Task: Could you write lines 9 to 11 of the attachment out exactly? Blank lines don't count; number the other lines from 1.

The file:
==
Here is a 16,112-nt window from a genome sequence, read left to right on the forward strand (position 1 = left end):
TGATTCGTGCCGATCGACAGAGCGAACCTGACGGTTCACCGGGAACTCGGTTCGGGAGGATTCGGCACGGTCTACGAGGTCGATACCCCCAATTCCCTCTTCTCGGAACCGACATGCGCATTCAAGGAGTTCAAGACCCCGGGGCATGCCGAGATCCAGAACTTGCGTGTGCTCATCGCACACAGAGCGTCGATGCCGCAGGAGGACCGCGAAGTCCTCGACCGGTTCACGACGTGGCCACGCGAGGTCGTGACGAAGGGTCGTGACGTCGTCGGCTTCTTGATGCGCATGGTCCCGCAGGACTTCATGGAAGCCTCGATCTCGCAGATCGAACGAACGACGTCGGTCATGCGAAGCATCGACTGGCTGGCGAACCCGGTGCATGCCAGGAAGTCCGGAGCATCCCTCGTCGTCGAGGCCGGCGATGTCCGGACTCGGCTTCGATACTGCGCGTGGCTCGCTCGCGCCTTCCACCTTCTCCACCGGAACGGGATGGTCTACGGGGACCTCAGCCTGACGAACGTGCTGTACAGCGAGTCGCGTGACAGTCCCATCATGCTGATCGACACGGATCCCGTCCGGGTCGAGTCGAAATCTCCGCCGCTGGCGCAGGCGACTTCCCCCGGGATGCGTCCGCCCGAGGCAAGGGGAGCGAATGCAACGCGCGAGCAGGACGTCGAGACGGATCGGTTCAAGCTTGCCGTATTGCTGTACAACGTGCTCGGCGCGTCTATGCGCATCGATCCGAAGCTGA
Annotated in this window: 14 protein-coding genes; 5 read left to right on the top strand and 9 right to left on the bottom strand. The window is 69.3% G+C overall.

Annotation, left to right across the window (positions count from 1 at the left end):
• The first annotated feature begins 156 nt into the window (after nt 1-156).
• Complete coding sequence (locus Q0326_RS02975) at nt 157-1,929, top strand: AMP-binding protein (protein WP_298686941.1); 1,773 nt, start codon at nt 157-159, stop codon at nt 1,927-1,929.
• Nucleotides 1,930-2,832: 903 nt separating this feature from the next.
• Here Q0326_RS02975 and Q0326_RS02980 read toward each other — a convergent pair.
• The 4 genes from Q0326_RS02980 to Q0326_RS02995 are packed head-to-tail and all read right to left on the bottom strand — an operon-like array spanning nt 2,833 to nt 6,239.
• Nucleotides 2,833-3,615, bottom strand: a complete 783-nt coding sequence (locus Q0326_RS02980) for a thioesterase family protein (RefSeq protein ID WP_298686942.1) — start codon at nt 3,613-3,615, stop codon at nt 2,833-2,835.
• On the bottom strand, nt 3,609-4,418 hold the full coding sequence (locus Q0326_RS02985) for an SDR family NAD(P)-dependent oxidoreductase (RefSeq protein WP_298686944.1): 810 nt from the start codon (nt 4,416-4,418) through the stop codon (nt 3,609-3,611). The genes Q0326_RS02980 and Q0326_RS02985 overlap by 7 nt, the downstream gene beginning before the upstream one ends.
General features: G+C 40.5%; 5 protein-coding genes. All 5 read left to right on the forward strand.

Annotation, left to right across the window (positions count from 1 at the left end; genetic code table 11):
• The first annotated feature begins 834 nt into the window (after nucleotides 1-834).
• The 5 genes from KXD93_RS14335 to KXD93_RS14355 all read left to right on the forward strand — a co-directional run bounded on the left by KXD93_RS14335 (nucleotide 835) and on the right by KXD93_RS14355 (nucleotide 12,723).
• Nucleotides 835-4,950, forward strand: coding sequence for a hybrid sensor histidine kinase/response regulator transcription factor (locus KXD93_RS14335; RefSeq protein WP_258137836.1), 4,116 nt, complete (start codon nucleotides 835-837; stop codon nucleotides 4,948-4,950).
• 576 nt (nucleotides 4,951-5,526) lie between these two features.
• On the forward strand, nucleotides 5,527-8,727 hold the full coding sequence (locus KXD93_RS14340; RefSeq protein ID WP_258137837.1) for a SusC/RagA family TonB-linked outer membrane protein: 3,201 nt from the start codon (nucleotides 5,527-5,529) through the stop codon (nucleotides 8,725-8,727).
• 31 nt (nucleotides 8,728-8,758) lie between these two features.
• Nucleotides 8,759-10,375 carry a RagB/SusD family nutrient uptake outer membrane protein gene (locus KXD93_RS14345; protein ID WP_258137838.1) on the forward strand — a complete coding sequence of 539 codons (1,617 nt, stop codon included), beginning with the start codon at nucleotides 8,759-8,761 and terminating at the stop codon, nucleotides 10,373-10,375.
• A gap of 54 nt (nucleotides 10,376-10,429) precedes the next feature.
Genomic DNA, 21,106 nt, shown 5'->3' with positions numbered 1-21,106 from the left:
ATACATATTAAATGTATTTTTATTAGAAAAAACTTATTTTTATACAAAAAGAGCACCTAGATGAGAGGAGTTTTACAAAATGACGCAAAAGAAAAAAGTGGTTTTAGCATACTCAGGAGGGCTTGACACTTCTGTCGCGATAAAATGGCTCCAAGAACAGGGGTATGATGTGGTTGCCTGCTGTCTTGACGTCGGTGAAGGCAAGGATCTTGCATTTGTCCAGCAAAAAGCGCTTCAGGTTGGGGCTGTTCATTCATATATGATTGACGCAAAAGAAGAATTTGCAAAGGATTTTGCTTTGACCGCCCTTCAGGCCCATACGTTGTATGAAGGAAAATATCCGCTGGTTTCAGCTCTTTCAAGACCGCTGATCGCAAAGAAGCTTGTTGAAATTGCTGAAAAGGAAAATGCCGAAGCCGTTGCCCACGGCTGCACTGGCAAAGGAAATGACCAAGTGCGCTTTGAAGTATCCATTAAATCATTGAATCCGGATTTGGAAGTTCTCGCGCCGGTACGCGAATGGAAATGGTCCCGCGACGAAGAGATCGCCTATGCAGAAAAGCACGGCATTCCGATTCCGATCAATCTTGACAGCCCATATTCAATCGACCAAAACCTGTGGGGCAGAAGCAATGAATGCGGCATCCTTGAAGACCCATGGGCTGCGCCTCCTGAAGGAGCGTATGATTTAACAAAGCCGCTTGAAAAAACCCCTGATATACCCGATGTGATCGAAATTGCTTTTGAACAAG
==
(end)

• The 4 genes from Q0326_RS02980 to Q0326_RS02995 are packed head-to-tail and all read right to left on the bottom strand — an operon-like array spanning nt 2,833 to nt 6,239.
• Nucleotides 2,833-3,615, bottom strand: a complete 783-nt coding sequence (locus Q0326_RS02980) for a thioesterase family protein (RefSeq protein ID WP_298686942.1) — start codon at nt 3,613-3,615, stop codon at nt 2,833-2,835.
• On the bottom strand, nt 3,609-4,418 hold the full coding sequence (locus Q0326_RS02985) for an SDR family NAD(P)-dependent oxidoreductase (RefSeq protein WP_298686944.1): 810 nt from the start codon (nt 4,416-4,418) through the stop codon (nt 3,609-3,611). The genes Q0326_RS02980 and Q0326_RS02985 overlap by 7 nt, the downstream gene beginning before the upstream one ends.